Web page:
FIFA hosts continental football bodies to talk on $25B deal
ZURICH (AP) — FIFA hosted talks with football's six continental governing bodies on Monday about a $25 billion offer to run two international competitions, seeking agreement before the World Cup kicks off in June.
FIFA President Gianni President wants support for a 12-year deal from 2021 with a Japanese-led consortium. It would expand the Club World Cup to a 24-team event every four years, and create a Nations League on a two-year cycle for more than 200 national teams.
"There is a sense of urgency to move forward and to make a decision," Philippe Moggio, general secretary of North American football body CONCACAF, said after the two-hour meeting.
Still, consent from UEFA is the toughest part of the deal, which seems unlikely before an initial 60-day deadline from investors expires by mid-May.
Asian confederation general secretary Windsor John said FIFA plans for a working group to study the issues. That panel will include the CEO-like top officials from each of the six continents.
FIFA vice president Alejandro Dominguez, head of South America's CONMEBOL, was the only confederation president to attend Monday's meeting which followed a rapid round of consultations in recent weeks with FIFA stakeholders, including leaders of Europe's top clubs and leagues.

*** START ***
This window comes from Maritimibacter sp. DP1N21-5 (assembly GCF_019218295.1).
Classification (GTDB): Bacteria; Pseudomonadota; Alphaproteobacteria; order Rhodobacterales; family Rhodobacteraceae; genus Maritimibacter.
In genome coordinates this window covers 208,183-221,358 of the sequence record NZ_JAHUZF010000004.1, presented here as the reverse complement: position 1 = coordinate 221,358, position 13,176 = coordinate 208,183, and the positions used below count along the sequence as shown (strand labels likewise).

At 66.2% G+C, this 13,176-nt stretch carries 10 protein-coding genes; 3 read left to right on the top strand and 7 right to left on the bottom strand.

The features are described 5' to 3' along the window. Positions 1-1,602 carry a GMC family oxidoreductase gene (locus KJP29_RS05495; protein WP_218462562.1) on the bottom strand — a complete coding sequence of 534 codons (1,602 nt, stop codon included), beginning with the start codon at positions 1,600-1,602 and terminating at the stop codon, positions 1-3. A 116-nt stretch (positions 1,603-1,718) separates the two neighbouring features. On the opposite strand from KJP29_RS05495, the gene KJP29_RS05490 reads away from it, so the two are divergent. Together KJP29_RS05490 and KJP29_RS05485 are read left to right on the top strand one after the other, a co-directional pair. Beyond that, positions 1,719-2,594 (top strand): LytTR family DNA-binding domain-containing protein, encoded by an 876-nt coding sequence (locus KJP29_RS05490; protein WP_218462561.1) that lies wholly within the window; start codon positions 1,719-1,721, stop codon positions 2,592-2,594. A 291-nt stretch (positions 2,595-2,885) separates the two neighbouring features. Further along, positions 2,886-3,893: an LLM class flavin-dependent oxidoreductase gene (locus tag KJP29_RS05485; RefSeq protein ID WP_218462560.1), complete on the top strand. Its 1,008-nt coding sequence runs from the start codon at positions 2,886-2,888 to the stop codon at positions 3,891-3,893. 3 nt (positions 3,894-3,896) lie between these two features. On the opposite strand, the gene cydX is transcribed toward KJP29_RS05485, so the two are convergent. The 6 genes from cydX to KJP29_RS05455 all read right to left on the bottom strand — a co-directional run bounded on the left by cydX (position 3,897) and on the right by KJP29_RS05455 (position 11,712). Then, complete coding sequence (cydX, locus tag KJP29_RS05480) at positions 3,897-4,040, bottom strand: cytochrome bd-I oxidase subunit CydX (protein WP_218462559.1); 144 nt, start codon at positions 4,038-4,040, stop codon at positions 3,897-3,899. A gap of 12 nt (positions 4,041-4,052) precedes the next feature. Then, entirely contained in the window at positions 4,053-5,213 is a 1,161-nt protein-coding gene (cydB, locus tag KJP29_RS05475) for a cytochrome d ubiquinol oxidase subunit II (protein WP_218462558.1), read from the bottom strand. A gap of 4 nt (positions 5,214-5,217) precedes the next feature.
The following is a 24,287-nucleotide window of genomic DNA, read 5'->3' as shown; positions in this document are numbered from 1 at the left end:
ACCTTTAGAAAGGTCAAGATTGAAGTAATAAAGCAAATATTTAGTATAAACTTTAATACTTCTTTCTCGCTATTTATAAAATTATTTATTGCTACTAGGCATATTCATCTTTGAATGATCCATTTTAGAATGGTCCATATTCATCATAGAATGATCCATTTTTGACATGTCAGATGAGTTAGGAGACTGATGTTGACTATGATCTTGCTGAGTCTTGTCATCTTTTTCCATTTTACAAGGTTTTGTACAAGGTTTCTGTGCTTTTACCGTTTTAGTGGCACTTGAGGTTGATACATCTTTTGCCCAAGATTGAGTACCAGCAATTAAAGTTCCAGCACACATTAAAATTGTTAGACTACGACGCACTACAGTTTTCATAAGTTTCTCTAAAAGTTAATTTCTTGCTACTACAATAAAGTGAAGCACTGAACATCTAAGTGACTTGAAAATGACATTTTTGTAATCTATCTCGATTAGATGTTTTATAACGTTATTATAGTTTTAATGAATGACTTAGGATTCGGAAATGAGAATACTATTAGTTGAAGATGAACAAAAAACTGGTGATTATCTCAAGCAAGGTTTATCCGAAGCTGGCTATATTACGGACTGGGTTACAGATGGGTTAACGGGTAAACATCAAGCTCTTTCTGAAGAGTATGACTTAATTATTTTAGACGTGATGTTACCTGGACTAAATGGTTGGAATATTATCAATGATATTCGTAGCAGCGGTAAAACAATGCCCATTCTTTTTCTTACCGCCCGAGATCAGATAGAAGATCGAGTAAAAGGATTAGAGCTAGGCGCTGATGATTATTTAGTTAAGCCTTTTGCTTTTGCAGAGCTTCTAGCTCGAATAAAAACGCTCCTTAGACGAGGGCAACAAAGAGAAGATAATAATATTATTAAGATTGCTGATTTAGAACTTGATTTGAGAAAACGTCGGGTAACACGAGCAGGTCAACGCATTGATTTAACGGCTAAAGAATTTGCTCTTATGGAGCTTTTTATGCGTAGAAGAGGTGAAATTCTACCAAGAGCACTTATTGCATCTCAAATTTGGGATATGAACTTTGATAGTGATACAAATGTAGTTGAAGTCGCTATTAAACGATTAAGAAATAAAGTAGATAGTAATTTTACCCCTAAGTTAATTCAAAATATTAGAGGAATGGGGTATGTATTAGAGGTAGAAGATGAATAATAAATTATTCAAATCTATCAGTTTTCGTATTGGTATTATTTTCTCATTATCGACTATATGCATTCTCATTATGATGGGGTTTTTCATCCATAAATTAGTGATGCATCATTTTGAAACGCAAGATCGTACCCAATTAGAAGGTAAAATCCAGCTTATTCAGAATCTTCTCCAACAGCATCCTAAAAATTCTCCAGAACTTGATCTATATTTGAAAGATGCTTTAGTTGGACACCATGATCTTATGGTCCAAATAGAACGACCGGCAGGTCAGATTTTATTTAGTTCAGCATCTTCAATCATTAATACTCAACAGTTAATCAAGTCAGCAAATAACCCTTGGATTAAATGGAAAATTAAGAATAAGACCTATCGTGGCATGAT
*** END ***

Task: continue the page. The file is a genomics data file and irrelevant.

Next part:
An expanded Club World Cup, which would be played in June or July with 12 from Europe in a 24-team lineup, is a potential rival to the globally popular Champions League guaranteed by UEFA.
A FIFA briefing document on the project said clubs would share prize money totaling 75 percent of at least $3 billion revenue from each Club World Cup edition which would be guaranteed by the investment group.
Currently, the annual Club World Cup played in December features just one European team alongside the other continental champions and the host nation's league winner. The 2017 edition in the United Arab Emirates earned $37 million revenue for FIFA.
FIFA's 37-member ruling council is needed to approve the two competitions, which figure to get broad support from clubs and national federations outside Europe.
"The concept is very interesting for all," Moggio said of the global Nations League idea, which was developed by UEFA.
Earlier Monday, Dominguez told The Associated Press a council meeting could happen in Zurich ahead of the World Cup which kicks off on June 14 in Russia.
FIFA's leaders will meet on June 10 in Moscow, where the main business will be the 2026 World Cup bidding contest. Three days later, FIFA member federations are set to choose between Morocco and the co-hosting candidacy of the United States, Canada and Mexico to stage the expanded 48-team tournament.
"There is a lot on the table," Moggio acknowledged.
One subject not formally discussed on Monday: FIFA's proposal last month, backed by CONMEBOL'S Dominguez, of fast-tracking the 48-team expansion to the 2022 World Cup in Qatar.